As February comes to a close, folks in Eastern Canada are wondering what happened to the seasonal prediction of a mild winter. In December the forecast looked good, with temperatures in Halifax, on average, 3C above normal.
As well, Halifax Airport only measured 3cm of snow (the average being 45cm). However, by mid-January, a cold arctic trough settled in over Eastern Canada.
February is running about 5C below normal, and Halifax Airport’s 131cm so far has almost tripled the normal 45cm monthly total snowfall. Even worse, the wild swings in temperature have resulted in extremely icy conditions, especially Nova Scotia; impacting roads, walkways, roofs, (and some bones).
Now sea ice is impacting ferry travel across the Cabot Strait.
Some other February snow totals so far are also well above normal:
- Charlottetown 223cm
- Saint John 184cm
- Moncton 168cm
- Yarmouth 133cm
- Sydney 105cm
So, for the second year in a row, the winter forecast has not predicted the severity of the cold we have experienced in the Maritimes for a good part of the winter. Seasonal forecasting is very difficult. In most of the world, the ocean temperatures have a big influence on the climate. One well known predictor is the El Nino Southern Oscillation. This is essentially an abnormally warm area of the tropical Pacific Ocean that has a significant impact on the weather and climate pattern (as described in this Climate Central article). El Nino was predicted to develop, and that was part of the rationale for a warmer than normal winter. However, while this is normally true for the western parts of Canada, the relationship between El Nino and our East Coast winter climate is rather weak.
Besides, El Nino never did really develop (see update). However, a strong ridge did build over western Canada, and the corresponding cold trough settled in over us in the eastern half of North America.
More recently, some researchers are studying the impact of thinner Arctic sea ice and the impact of ocean “heat” on the rather persistent and extreme winters in the Northern Hemisphere. Essentially, the heat from the relatively warm ocean in the Arctic perturbs the weather patterns, resulting in the extreme cold or warm patterns. Further reading is available from Climate Central.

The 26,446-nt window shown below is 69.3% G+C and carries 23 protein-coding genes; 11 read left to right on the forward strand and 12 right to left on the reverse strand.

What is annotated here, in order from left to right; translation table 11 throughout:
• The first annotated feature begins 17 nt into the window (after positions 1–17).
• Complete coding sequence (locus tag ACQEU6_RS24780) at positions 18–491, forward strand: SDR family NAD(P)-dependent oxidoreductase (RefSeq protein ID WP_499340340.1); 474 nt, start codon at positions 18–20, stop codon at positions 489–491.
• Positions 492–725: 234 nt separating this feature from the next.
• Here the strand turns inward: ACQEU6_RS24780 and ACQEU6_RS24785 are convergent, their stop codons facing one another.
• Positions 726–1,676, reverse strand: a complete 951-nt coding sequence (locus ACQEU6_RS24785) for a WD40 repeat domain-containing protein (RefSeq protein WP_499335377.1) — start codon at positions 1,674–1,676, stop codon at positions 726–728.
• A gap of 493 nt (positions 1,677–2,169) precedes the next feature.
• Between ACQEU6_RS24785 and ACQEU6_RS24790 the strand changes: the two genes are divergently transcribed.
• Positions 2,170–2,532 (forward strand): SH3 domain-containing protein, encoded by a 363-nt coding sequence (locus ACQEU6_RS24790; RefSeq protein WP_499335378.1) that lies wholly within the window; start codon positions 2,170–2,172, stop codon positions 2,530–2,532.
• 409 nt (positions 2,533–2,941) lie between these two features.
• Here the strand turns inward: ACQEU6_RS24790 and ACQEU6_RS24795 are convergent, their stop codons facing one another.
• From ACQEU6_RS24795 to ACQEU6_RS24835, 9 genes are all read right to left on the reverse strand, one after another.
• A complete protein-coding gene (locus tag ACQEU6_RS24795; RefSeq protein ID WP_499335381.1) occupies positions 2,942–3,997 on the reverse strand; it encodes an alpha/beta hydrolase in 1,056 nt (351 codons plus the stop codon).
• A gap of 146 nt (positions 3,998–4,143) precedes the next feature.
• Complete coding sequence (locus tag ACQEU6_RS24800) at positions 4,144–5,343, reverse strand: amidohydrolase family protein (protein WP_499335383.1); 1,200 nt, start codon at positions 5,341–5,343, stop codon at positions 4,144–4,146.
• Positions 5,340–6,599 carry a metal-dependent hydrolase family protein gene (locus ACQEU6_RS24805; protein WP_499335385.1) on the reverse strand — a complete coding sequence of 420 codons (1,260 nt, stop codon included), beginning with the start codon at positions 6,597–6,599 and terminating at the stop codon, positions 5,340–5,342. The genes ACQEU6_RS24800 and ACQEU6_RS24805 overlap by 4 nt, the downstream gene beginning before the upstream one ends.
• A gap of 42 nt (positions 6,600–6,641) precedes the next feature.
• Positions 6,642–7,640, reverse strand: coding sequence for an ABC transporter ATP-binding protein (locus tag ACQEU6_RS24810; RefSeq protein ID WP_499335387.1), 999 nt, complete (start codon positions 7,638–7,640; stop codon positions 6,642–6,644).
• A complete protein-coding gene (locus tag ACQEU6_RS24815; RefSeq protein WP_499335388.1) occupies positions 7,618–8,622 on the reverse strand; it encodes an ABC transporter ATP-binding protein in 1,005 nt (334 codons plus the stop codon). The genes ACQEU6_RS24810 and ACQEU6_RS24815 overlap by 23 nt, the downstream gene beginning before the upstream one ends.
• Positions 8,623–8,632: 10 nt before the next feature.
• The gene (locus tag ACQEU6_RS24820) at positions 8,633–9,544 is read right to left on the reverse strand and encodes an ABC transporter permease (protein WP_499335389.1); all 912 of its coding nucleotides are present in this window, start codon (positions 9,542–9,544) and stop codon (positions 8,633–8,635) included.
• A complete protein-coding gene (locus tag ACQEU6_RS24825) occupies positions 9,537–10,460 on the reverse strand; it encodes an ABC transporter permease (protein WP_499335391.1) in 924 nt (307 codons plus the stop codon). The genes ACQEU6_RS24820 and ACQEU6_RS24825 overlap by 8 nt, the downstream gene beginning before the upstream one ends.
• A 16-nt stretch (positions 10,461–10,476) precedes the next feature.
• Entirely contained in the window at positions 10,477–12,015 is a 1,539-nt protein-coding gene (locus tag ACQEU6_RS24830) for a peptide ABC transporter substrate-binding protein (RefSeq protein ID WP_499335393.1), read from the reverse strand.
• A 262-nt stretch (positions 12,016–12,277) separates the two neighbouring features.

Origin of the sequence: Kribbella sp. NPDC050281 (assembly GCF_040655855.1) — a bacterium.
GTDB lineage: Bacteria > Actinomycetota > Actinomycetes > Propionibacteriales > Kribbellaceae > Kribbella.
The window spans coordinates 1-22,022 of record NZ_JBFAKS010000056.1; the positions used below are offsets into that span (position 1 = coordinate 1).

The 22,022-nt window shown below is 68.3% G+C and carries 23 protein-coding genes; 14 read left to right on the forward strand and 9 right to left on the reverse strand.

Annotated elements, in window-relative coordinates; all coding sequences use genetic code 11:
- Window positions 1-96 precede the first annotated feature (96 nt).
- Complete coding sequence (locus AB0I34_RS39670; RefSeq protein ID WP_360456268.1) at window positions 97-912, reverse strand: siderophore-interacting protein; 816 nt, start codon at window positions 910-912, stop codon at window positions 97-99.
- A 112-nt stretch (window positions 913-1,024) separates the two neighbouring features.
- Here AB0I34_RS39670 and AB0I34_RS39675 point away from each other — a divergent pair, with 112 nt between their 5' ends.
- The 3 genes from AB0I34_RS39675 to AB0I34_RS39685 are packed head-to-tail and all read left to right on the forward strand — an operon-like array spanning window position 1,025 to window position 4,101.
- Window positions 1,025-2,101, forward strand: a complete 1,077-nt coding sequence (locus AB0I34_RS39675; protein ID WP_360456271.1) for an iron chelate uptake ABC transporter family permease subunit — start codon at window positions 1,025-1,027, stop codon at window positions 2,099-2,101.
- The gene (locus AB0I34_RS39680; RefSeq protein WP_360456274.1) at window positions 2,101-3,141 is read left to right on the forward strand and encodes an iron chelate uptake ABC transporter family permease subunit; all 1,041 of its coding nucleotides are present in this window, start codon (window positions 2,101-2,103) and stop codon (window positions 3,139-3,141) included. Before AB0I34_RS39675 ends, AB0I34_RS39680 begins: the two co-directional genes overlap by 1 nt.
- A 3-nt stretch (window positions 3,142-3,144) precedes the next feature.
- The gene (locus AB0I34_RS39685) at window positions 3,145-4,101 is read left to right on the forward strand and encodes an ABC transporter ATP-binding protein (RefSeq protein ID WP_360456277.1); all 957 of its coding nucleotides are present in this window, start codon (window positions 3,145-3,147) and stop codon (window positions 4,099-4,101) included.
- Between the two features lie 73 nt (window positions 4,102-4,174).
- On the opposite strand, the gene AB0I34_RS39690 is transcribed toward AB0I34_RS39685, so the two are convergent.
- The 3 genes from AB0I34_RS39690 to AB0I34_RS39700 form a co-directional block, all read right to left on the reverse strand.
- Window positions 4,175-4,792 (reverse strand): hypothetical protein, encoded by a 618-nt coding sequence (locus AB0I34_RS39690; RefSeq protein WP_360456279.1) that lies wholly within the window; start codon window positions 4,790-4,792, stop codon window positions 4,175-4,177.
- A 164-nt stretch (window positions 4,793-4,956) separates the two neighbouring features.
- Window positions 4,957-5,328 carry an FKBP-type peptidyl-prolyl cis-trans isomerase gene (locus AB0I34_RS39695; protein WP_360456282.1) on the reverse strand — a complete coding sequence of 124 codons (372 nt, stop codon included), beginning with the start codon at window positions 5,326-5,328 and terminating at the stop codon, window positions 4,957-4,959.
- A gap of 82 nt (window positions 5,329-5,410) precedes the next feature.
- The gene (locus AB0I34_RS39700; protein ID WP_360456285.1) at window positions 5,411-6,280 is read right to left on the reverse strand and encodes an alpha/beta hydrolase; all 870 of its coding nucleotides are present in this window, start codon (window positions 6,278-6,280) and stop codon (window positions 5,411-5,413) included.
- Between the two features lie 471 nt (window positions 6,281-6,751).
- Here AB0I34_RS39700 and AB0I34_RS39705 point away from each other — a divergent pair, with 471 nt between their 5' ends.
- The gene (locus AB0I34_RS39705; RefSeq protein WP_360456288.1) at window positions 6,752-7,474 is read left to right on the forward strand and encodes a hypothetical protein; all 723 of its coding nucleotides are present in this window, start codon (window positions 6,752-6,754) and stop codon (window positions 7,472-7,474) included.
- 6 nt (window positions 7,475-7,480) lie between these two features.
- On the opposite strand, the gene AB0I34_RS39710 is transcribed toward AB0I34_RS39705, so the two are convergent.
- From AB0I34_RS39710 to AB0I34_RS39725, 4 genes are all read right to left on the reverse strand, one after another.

Seasonal forecasting, especially for the Maritimes, is very difficult. The state of the art system used (see user guide) is not very accurate for our area… typically a score of between 40 and 60% correct for temperature, and worse for precipitation forecasts. I do not normally publicize these forecasts, since they do not yet have adequate skill.
Some things to note:
- Our weather is variable. So even a “normal” or average winter might comprise six warm weeks followed by six cold weeks!
- Weather forecasts for the first few days are quite reliable. Seasonal forecasts are still a work in progress.
- While seasonal forecasting is tough, and cold winters are tougher, climate prediction that looks at the impact of additional greenhouse gases, do a very good job of representing how the Earth System on average, has been, and will continue to warm.
- Global warming does not eliminate cold weather. In fact, the thinning Arctic sea-ice may be enhancing winter extremes in some areas.
Early March is not looking appreciably different. Nevertheless, the days are getting longer and Spring is on its way…